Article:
Student Health Services
Advance Directives can be put in place to instruct a healthcare provider what types of medical care and treatment you wish to receive, should you be unable to speak for yourself. This can include a wide variety of important decisions – such as organ or tissue donation, resuscitation efforts, and the type of care you would want. Advance Directives are not required, but it is important to be aware of them, even if you are young and healthy. Think about who you might want to speak on your behalf if you cannot make decisions for yourself.
Advance directives may include the utilization of a healthcare proxy, another adult who knows you and your wishes. Should you become unable to speak for yourself, the healthcare proxy is able to step in and make the decisions. There is no requirement (other than age) for someone to be a healthcare proxy, but it is typically a trusted friend or loved one.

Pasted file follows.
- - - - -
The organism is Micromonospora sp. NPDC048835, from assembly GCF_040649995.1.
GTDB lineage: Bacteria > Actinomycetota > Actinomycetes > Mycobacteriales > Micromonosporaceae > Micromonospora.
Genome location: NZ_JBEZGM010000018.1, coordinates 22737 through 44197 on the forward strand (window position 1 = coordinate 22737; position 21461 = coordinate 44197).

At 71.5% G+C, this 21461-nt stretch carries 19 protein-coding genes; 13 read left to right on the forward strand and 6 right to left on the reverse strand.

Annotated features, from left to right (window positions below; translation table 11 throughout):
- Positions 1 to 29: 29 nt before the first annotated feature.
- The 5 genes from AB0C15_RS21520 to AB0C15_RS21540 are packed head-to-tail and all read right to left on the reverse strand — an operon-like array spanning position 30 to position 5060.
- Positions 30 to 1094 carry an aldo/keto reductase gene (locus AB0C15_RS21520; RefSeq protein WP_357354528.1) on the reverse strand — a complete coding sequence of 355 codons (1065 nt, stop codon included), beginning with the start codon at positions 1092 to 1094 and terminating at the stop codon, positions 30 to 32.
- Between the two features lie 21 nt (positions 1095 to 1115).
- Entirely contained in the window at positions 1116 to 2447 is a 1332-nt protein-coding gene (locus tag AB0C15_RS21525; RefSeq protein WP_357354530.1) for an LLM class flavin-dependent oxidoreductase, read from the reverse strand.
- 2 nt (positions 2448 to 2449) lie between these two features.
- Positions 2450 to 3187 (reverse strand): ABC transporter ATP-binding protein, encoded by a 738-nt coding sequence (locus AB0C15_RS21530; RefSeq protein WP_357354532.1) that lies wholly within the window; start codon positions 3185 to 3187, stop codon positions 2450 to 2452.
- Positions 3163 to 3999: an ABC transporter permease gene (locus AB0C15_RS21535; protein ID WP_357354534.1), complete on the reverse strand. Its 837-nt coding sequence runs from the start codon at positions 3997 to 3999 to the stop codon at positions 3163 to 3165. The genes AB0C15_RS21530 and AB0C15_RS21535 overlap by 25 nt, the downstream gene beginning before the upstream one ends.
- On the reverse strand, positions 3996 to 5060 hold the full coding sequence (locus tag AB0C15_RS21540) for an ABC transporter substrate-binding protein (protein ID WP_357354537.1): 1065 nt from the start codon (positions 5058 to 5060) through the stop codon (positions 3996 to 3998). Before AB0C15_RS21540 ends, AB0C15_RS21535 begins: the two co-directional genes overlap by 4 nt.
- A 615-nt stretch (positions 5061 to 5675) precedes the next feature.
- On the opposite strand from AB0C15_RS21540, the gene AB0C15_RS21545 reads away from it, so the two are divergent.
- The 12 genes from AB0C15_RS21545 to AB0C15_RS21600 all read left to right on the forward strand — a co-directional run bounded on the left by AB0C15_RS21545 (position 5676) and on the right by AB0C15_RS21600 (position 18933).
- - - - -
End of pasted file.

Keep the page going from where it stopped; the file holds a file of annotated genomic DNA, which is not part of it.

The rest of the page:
In New York, without an advanced directive in place the order of priority determines who can make decisions on your behalf if you are not able to. For most unmarried young adults, this would be your parents.
The full of order of priority in New York is:
- An MHL Article 81 court-appointed guardian ;
- The spouse or domestic partner, as defined in the FHCDA;
- an adult child;
- a parent;
- an adult brother or sister;
- a close friend.
The full New York State Law can be found here.
If you wish to find out more about advanced directives, please email us at SHS@hofstra.edu